1,456 citations

Journal ArticleDOI
TL;DR: In this article, the authors explore risk perceptions among consumers of varying levels of Internet experience and how these perceptions relate to online shopping activity and find that higher levels of internet experience are related to higher or lower levels of perceived risks and concerns regarding the privacy and security of online shopping.
Abstract: Government and industry organizations have declared information privacy and security to be major obstacles in the development of consumer-related e-commerce. Risk perceptions regarding Internet privacy and security have been identified as issues for both new and experienced users of Internet technology. 'This paper explores risk perceptions among consumers of varying levels of Internet experience and how these perceptions relate to online shopping activity. Findings provide evidence of hypothesized relationships among consumers' levels of Internet experience, the use of alternate remote purchasing methods (such as telephone and mail-order shopping), the perceived risks of online shopping, and online purchasing activity. Implications for online commerce and consumer welfare are discussed. The Internet has grown considerably during the past decade, particularly with respect to its use as a tool for communication, entertainment, and marketplace exchange. This rapid growth has been accompanied, however, by concerns regarding the collection and dissemination of consumer information by marketers who participate in online retailing. These concerns pertain to the privacy and security of accumulated consumer data (Briones 1998; Culnan 1999) and the perceived risks that consumers may experience with respect to these issues (Ernst & Young 1999; Milne and Boza 1999; Milne 2000). Consumers' perceived risks associated with online retailing have received limited attention despite their implications for e-commerce. Although some early research suggests that risk perceptions may play a minor role in the adoption of online shopping (Jarvenpaa and Todd 1996-97), several recent industry and government-related studies (e.g., Culnan 1999; Federal Trade Commission (FTC) 1998b, 1998d, 2000) have deemed consumer risk perceptions to be a primary obstacle to the future growth of online commerce. Many involved in online retailing assume that time alone will dissolve consumer concerns regarding the privacy and security of online shopping, yet others argue that greater Internet experience and more widespread publicity of the potential risks of online shopping will lead to increased risk perceptions. To date, no known research has investigated whether higher levels of Internet experience are related to higher or lower levels of perceived risks and concerns regarding the privacy and security of online shopping. Thus, presented here are the results of a study that explores the relationships among Internet experience levels, risk perceptions, and online purchasing rates. This study begins with an examination of Internet users' concerns and perceived risk regarding online shopping. The next area to be examined is how general experience with the Internet and other more-established remote purchasing methods relates to risk perceptions and online purchase rates. Finally, implications for online retailers are discussed with consideration of policy issues surrounding privacy and security on the Internet. PRIVACY AND SECURITY OF ONLINE CONSUMER INFORMATION Statistics and data regarding the growth of the Internet [1] have been widely cited in the popular press. Recent accounts report that over half (52%) of American adults use the Internet, which is twice as many as in mid-1997 (Sefton 2000). Moreover, approximately half of current Internet users have purchased products or services online (Sefton 2000), with average per capita online expenditures exceeding $1,200 in 1999 (Ernst & Young 2000). Looking toward the near future, Ernst & Young (2000) reports that 79 percent of nonbuyers plan to purchase via the Internet during the next twelve months, resulting in online sales of $45 to $50 billion. The issues of privacy and security have been labeled by government and consumer organizations as two major concerns of e-commerce (Briones 1998; CLI 1999; CNN 2000; Consumer Reports Online 1998; FTC 1998a, 2000; Folkers 1998; Judge 1998; Machrone 1998; National Consumers League 1999). …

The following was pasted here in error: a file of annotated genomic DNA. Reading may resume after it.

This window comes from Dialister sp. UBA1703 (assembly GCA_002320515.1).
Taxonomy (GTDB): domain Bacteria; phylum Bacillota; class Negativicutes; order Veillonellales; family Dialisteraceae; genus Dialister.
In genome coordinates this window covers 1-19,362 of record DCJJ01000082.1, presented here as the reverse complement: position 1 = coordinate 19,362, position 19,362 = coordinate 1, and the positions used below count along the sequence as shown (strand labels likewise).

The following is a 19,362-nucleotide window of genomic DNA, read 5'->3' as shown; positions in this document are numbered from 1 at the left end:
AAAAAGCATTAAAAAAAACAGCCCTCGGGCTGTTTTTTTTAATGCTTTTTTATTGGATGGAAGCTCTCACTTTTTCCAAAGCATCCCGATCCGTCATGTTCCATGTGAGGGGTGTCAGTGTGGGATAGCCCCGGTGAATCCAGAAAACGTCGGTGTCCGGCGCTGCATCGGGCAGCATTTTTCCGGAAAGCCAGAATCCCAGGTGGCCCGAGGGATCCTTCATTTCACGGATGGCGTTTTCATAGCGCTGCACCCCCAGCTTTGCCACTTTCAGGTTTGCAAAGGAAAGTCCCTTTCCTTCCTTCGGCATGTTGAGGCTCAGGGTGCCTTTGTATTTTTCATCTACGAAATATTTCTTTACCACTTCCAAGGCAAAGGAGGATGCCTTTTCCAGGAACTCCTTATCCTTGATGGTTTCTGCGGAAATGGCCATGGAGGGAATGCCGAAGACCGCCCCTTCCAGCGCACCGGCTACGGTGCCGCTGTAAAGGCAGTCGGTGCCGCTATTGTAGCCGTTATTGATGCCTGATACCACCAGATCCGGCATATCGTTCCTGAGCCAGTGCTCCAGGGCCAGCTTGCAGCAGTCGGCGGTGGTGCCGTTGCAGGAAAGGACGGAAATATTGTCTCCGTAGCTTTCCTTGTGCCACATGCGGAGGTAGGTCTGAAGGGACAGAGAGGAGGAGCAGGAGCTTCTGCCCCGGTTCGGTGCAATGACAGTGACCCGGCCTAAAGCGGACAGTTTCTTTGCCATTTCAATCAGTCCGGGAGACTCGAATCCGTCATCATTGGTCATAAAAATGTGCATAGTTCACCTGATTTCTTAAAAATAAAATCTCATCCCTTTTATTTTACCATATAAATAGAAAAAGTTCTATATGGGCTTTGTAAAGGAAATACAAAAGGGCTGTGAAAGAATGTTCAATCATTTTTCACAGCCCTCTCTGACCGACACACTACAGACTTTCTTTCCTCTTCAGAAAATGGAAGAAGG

1,150 citations